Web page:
Species of Invasive House Mice have been not just a nuisance, but potentially dangerous and damaging on islands for hundreds of years. These house mice can be dangerous, as they have the potential to spread diseases by getting into food stores or biting humans, to cause asthma or allergy flare ups, and to bring unwanted insects such as fleas, ticks, or lice into a home. Scientists have been looking for a way to remove these invasive pests from homes throughout time, and to no avail. Now, they have found a new way to eliminate entire populations of these pests at a time in a mere 25 years.
With the emergence of DNA editing technology, scientists have found a way to edit the mice’ DNA so that a certain chunk of the edited DNA is inherited way more often than the average trait. This lab-created trait is called a gene drive, which had in the past been used to successfully reduce many pesky populations of insects before, but had not been proven effective in mammals. To fix this issue, scientists decided that they most discover more about the haplotypes, which are “naturally occurring group(s) of genes that gets passed on as a unit during replication” within house mice. They discovered that the t-haplotype within house mice get passed on to offspring 95% of the time, instead of the usual percentage of 50%. The editing of this t-haplotype was found to be very favorable. This haplotype evolved naturally within these house mice, meaning that will continue to be present in the wild, and there is no projection of resistance to this haploytpe being found anytime soon. Another reason why the editing of this gene sequence is favorable is that it is only present in the invasive species of house mice, meaning that it will not effect other noninvasive species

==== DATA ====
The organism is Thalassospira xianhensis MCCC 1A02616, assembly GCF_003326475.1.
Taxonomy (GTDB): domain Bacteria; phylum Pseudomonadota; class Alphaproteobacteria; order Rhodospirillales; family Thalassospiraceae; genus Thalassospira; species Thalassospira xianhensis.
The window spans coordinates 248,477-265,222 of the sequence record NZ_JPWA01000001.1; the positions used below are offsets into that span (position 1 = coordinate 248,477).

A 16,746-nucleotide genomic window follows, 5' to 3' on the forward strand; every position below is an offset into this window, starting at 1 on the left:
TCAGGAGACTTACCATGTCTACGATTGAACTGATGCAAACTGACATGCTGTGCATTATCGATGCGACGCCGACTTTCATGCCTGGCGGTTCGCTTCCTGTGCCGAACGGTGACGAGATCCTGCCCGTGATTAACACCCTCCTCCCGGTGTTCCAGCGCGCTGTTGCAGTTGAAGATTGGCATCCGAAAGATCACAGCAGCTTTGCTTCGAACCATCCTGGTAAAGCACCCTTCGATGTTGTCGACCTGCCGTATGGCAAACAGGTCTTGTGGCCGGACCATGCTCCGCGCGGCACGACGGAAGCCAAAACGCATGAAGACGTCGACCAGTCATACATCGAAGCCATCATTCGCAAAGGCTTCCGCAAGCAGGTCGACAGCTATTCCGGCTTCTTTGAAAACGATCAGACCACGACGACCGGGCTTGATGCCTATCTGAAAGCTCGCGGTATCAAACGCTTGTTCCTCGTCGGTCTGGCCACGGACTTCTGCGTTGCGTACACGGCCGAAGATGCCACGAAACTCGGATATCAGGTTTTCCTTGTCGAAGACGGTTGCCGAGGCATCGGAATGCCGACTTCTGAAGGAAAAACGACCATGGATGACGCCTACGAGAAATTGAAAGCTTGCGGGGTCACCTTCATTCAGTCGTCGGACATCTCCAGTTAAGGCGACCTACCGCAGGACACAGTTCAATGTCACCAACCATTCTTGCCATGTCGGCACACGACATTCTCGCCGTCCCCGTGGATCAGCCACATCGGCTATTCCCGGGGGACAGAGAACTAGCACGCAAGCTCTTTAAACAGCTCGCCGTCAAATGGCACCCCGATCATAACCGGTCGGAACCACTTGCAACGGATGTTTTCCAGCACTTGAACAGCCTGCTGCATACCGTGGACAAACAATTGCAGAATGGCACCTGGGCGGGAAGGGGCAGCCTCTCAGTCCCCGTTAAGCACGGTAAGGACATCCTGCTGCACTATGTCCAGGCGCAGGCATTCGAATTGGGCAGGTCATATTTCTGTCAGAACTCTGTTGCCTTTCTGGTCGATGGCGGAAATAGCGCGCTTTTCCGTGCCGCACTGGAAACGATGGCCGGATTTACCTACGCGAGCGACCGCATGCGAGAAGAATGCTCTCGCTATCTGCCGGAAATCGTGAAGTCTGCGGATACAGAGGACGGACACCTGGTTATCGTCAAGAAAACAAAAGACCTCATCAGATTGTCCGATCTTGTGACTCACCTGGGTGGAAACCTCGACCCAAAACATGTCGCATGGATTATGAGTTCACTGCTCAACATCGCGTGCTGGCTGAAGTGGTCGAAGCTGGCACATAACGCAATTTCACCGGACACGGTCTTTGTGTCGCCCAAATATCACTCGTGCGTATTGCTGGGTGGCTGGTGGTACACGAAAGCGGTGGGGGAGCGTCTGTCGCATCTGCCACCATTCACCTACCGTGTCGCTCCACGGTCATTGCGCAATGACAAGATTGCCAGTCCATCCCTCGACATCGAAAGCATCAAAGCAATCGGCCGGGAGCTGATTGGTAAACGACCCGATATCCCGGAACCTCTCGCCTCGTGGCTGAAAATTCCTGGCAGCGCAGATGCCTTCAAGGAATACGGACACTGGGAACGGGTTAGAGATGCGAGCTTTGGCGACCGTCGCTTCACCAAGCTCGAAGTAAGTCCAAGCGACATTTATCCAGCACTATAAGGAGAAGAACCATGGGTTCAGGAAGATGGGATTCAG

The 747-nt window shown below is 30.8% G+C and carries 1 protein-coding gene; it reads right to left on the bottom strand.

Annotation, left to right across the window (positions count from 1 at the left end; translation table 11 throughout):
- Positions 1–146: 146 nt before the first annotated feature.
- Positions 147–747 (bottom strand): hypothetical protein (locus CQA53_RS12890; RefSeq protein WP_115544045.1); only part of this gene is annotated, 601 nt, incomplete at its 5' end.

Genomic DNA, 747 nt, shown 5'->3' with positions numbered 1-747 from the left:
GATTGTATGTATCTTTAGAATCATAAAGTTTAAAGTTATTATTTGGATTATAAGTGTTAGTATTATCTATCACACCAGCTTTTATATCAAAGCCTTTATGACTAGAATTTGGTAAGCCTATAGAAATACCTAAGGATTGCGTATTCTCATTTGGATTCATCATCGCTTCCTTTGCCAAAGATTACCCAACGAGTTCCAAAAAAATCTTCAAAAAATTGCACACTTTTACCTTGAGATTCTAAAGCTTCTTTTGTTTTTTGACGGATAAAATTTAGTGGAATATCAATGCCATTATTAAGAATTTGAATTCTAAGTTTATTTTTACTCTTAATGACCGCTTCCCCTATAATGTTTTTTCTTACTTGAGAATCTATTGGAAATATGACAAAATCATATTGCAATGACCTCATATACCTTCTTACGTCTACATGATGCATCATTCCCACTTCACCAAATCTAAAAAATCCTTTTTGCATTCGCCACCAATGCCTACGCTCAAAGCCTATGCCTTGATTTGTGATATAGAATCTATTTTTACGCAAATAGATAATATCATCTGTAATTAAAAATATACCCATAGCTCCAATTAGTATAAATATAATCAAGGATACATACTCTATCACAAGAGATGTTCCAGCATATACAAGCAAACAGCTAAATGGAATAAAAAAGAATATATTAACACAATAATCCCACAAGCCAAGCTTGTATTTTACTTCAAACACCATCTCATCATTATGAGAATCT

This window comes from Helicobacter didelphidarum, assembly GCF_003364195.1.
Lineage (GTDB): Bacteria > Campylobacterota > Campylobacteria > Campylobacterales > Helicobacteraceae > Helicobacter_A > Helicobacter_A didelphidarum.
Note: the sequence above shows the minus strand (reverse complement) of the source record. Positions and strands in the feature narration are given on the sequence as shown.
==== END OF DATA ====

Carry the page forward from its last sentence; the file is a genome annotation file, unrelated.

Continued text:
Now the only question is, how will scientists change this haplotype? Well, as CRISPR technology is emerging and evolving, it has been found as the obvious tool to use to edit this gene. Molecular Biologists have used CRISPR to edit the mice’ DNA to add the CRISPR tool into the t-haplotype. There are two affects of this change, when male mice with a heterozygous genotype of the edited gene mate, the CRISPR genes inserted will cause any baby female mice created to be infertile. The other effect of this genetic change is that males with the homozygous genotype of the edited gene will be sterile.
Now you might be asking, “has this format gene editing to eliminate the population of the invasive house mice actually been proven effective in any way?” Well, the answer to that is complicated, as scientists have not yet properly tried it out on any island populations. They have used computer simulations to test their hypothesis, finding that in the simulation that after adding 256 mice with the altered gene into the population, the island population of this mouse would go extinct within 25 years. Scientists have still only tested the changing of the t-haplotype within these mice in labs, and have not yet tested the use of CRISPR to effectively damage genes needed for fertility in the house mice. More testing must be done to effectively ensure that this method of eliminating the species is effective, and so we might have to wait some years to begin the overall mission. Overall, scientists are hoping to find a way to eliminate populations of invasive species such as the house mouse in timelines smaller than 25 years, and many are looking to the future of CRISPR technology as the true way to achieve this goal.
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